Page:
Monday, December 24, 2012

Experiencing Borneo’s Tribal Cultures


BORNEO, the third largest island in the world and 4th most populous, is divided up between Indonesia, Malaysia and the tiny nation of Brunei. Malaysian Borneo occupies around 26% of the island, containing the states of Sabah and Sarawak.

Of Sabah’s 3 million plus inhabitants, divided officially into 32 ethnicities, the largest indigenous groups are the Kadazan-Dusun, Murut and Baja. The first two are hill tribes, which are comprised of many sub tribes, while the Bajau are a nomadic sea-faring people who live throughout the Maritime (island) region of Southeast Asia.

From DiscoverBorneo:

“The largest indigenous tribes are the hill tribes, the Kadazan and Dusun tribes and their sub-tribes, often referred to the Kadazandusun, and the Murut. The Kadazandusun live mostly in the interior of Sabah, they are mountain people who believe the mountain is a resting place for the spirits of their departed, and thus it is sacred to them. The Rungus are arguably the most traditional of the indigenous tribes, a sub-tribe of the Kadazandusun the Rungus live mostly in the north near Kudat, many still live in longhouses. The Murut a group of several related tribes once lived in the longhouses like the Rungus, now they have mostly moved into single-family houses in the Tenom area and make a subsistence living from small-scale agriculture.”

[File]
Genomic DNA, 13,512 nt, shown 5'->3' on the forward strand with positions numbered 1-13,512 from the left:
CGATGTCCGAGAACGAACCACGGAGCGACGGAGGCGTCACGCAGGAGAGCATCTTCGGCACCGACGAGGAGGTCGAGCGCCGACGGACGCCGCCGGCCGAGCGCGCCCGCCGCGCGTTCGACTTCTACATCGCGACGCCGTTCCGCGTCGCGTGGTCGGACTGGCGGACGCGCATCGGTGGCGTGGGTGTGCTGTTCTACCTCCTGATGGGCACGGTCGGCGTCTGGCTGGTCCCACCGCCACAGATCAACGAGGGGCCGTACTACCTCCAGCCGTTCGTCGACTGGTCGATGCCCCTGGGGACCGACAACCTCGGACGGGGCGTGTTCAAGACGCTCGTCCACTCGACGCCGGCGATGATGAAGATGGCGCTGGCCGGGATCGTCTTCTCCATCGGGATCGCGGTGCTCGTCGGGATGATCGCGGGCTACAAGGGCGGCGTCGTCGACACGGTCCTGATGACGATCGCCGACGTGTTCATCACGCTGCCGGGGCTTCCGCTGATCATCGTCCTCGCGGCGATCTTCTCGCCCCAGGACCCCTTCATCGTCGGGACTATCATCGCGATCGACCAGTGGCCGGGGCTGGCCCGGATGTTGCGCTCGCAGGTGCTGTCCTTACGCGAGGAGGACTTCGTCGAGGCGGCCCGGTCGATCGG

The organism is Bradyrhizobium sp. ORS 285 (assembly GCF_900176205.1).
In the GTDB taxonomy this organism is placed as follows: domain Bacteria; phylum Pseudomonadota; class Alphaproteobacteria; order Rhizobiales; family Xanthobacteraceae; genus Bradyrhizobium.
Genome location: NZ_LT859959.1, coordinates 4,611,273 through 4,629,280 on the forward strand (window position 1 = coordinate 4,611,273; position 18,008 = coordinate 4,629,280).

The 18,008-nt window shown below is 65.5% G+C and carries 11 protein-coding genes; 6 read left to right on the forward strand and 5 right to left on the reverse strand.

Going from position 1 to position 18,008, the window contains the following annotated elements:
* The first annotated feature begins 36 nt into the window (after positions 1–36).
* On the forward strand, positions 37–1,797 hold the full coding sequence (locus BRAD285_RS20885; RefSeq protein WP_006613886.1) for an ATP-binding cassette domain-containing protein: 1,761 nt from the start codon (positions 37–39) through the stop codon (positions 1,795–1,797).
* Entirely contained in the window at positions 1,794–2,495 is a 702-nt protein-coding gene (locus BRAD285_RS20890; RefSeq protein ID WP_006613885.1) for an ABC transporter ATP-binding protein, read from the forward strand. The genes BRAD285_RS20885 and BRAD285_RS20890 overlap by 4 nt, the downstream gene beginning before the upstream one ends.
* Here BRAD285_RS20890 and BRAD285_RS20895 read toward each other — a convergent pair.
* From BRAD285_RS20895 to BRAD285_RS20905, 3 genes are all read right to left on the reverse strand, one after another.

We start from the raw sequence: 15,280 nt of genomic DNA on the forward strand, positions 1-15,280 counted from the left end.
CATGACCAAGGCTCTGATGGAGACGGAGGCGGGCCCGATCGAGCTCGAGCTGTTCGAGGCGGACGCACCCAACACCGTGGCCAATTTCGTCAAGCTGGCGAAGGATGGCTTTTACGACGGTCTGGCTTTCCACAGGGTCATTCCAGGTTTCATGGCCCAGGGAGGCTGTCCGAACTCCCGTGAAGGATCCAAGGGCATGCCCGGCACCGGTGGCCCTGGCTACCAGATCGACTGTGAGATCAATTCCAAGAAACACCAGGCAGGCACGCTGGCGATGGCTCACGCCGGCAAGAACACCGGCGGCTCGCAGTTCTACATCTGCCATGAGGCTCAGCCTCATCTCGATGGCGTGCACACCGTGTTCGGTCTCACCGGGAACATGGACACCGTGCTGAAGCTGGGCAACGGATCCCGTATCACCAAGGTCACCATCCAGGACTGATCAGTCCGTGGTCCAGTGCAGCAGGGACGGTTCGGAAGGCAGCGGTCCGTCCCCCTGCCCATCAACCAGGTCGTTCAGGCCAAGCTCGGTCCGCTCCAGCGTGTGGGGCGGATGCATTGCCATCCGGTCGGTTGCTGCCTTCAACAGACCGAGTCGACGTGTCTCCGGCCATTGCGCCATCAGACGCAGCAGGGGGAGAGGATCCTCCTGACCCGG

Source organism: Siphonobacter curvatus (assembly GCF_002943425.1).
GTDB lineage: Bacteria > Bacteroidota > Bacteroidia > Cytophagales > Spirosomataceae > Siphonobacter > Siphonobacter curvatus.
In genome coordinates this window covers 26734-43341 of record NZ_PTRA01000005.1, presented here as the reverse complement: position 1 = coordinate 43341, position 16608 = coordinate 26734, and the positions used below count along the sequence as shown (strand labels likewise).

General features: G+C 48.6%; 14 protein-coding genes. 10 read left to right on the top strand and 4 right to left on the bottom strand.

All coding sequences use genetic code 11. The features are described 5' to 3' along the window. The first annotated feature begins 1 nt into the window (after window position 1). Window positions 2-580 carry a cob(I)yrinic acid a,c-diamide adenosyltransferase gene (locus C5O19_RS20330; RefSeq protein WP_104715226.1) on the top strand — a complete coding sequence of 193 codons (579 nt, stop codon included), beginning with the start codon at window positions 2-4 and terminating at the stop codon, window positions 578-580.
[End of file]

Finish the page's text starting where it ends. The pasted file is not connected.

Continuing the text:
The state of Sarawak is geographically larger than Sabah, but has a smaller population, giving it the lowest population density in all of Malaysia. Sarawak is home to 40 ethnicities, each with its own language and customs. Major ethnic groups include the Iban – the state’s largest group who were formerly known as headhunters. Iban are a longhouse-dwelling people with an impressive knowledge of the flora and fauna of Sarawak. Other groups include the Melanau – fishers and farmers believed to be one of the original settlers of Sarawak and who still practice many traditional animist customs; the Bidayu – land-dwellers mainly concentrated in the west of the island; and the Orang Ulu – a group including many river and plateau-dwelling tribes. The majority members of most tribes have adopted either Muslim (Melanau) or Christian (Iban, Bidayu and Orang Ulu) beliefs, though some still practice traditional tribal religions.

Sarawak – and Malaysian Borneo as a whole – is often referred to as “Asia’s best kept secret” due to its wide variety of cultures and rich biodiversity.

Thankfully there are several ways visitors can experience the traditional lifestyles of the inhabitants of both Sabah and Sarawak. One method is to visit Sarawak Cultural Village, located just 35km from Kuching in the foothills of Mount Santubong. This center showcases and supports the ethnic traditions of Sarawak, including dance, music, arts and crafts. It is also the venue for the World Harvest Festival and the Rainforest World Music Festival.

Continue reading (Incl. Pics) at: Experiencing Borneo’s Tribal Cultures
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